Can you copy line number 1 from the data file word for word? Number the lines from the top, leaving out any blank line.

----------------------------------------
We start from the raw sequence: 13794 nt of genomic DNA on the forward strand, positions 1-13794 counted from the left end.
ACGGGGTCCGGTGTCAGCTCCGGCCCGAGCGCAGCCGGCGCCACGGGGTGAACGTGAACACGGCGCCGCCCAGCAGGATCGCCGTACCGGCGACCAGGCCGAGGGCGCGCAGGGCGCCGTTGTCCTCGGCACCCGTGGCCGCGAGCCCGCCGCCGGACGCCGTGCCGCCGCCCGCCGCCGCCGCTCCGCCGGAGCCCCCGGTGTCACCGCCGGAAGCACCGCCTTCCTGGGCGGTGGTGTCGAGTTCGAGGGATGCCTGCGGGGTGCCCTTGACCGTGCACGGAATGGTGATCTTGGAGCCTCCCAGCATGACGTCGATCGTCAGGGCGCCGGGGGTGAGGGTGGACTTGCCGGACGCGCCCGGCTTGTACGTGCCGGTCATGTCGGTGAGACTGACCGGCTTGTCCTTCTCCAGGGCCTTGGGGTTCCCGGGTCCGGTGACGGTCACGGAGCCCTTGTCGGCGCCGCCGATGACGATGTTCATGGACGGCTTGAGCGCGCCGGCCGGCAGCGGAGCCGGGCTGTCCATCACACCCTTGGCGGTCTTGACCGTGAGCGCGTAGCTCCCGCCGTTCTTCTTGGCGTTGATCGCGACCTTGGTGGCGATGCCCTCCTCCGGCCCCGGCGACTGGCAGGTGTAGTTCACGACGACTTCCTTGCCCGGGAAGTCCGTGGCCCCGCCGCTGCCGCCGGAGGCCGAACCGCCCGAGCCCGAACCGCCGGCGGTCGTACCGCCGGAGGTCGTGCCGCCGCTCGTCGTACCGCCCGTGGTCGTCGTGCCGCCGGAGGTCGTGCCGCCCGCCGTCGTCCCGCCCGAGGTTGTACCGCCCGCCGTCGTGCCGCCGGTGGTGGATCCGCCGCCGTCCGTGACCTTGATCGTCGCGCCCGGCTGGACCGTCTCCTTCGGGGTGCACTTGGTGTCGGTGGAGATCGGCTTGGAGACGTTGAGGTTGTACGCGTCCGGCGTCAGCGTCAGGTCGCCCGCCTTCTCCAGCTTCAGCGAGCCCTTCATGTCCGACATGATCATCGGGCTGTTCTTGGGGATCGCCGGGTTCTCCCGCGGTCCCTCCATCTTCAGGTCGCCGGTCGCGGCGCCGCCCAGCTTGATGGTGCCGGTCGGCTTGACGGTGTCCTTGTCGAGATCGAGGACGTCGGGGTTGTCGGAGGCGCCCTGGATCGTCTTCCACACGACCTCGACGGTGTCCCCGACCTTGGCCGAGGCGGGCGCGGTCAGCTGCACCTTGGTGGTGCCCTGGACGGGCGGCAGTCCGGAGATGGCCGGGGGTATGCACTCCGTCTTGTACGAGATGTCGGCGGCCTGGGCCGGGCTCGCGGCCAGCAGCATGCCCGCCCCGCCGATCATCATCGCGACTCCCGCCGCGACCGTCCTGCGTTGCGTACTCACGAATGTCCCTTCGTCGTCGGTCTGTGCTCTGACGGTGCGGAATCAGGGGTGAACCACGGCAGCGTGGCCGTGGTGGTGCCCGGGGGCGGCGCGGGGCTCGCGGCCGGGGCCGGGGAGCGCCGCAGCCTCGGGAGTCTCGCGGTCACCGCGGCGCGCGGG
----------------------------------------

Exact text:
We start from the raw sequence: 13794 nt of genomic DNA on the forward strand, positions 1-13794 counted from the left end.